Inception and Philosophy by David Kyle Johnson
Because It's Never Just a Dream

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A philosophical look at the movie Inception and its brilliant metaphysical puzzles

Is the top still spinning? Was it all a dream? In the world of Christopher Nolan's four-time Academy Award-winning movie, people can share one another's dreams and alter their beliefs and thoughts. Inception is a metaphysical heist film that raises more questions than it answers: Can we know what is real? Can you be held morally responsible for what you do in dreams? What is the nature of dreams, and what do they tell us about the boundaries of "self" and "other"? From Plato to Aristotle and from Descartes to Hume, Inception and Philosophy draws from important philosophical minds to shed new light on the movie's captivating themes, including the one that everyone talks about: did the top fall down (and does it even matter)? Explores the movie's key questions and themes, including how we can tell if we're dreaming or awake, how to make sense of a paradox, and whether or not inception is possibleGives new insights into the nature of free will, time, dreams, and the unconscious mindDiscusses different interpretations of the film, and whether or not philosophy can help shed light on which is the "right one"Deepens your understanding of the movie's multi-layered plot and dream-infiltrating characters, including Dom Cobb, Arthur, Mal, Ariadne, Eames, Saito, and Yusuf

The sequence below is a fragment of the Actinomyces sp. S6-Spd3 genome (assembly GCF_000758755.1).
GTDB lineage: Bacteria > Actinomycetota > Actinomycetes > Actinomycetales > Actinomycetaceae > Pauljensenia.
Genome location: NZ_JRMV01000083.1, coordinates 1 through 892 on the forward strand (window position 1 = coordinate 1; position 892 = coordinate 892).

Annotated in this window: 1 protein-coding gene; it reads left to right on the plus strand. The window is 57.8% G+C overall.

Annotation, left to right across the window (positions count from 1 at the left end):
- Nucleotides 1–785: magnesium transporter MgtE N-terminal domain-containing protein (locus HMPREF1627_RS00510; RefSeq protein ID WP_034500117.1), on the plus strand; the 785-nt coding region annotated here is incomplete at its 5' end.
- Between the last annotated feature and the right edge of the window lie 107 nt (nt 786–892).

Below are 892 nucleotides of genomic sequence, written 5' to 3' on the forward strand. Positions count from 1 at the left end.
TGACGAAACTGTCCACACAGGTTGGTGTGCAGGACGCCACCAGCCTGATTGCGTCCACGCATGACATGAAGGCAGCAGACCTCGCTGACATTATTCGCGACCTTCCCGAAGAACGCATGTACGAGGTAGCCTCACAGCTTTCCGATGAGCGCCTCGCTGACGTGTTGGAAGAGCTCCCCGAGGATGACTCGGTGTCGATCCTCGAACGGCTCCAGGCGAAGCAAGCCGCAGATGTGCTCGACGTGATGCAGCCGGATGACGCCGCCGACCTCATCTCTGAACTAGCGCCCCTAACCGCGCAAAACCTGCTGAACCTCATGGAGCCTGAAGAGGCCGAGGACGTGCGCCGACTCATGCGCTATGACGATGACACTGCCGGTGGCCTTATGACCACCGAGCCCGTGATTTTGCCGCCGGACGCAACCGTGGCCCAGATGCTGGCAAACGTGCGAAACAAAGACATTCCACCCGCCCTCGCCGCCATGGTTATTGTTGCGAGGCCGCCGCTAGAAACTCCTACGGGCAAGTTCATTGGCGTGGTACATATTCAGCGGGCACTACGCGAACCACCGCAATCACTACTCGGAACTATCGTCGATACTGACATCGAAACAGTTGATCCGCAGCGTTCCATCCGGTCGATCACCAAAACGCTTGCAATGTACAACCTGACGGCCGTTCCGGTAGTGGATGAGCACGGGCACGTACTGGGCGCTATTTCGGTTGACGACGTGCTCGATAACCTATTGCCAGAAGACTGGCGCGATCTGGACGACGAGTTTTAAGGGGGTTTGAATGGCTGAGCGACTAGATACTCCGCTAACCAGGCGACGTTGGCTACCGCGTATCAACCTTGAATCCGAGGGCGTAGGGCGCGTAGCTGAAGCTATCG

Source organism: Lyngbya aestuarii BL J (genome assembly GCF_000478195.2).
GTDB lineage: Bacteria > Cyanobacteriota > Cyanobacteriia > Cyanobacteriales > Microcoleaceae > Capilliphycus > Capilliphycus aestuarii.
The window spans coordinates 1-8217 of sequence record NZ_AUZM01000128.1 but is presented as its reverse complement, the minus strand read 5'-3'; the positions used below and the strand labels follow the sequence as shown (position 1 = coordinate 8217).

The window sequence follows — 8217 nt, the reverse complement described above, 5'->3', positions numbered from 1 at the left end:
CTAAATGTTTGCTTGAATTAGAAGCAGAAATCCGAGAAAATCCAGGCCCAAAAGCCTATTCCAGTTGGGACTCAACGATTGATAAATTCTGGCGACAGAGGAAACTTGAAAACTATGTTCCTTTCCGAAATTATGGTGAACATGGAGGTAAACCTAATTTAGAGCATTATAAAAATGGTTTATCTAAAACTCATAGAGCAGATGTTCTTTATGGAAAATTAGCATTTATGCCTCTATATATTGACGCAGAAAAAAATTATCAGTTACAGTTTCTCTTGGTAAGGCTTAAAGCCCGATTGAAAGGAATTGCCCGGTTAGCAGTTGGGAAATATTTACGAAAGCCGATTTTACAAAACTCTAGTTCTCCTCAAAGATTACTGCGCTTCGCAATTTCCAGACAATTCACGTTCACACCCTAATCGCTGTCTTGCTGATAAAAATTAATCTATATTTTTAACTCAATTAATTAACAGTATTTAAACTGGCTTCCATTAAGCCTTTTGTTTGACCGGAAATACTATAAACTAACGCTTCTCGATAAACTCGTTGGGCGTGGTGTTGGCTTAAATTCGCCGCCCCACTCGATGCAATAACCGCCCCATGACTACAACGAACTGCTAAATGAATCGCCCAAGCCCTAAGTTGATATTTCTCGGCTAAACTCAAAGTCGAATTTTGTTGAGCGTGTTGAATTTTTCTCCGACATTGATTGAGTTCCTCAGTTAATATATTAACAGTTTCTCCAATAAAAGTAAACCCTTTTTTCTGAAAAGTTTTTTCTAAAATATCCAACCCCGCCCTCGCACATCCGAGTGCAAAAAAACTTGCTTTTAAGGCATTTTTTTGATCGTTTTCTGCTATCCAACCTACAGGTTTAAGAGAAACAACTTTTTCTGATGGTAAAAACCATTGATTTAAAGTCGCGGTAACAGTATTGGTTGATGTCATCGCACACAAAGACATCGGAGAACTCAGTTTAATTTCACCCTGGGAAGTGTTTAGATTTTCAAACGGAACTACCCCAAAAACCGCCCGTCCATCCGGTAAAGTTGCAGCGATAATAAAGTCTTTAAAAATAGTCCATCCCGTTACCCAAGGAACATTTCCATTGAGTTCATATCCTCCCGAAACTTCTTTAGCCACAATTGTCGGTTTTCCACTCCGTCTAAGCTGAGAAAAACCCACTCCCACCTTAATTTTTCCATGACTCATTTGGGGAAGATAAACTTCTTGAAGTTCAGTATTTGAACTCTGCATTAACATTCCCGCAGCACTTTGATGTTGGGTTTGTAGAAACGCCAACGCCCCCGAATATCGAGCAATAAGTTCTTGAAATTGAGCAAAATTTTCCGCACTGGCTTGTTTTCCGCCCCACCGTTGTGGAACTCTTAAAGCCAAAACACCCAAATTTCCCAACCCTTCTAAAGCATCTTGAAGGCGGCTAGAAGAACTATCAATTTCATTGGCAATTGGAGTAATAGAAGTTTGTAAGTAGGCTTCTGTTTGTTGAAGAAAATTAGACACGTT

An essential companion for every dedicated Inception fan, this book will enrich your experience of the Inception universe and its complex dreamscape.


About David Kyle Johnson

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David Kyle johnson is assistant professor of philosophy at King's College in Wilkes-Barre, Pennsylvania, and the editor of Heroes and Philosophy.William Irwin is a professor of philosophy at King's College. He originated the philosophy and popular culture genre of books as coeditor of the bestselling The Simpsons and Philosophy and has overseen recent titles, including House and Philosophy, Alice in Wonderland and Philosophy, and Mad Men and Philosophy. To learn more about the Blackwell Philosophy and Pop Culture series, visit
Published October 31, 2011 by Wiley. 401 pages
Genres: Political & Social Sciences, Humor & Entertainment, Law & Philosophy. Non-fiction

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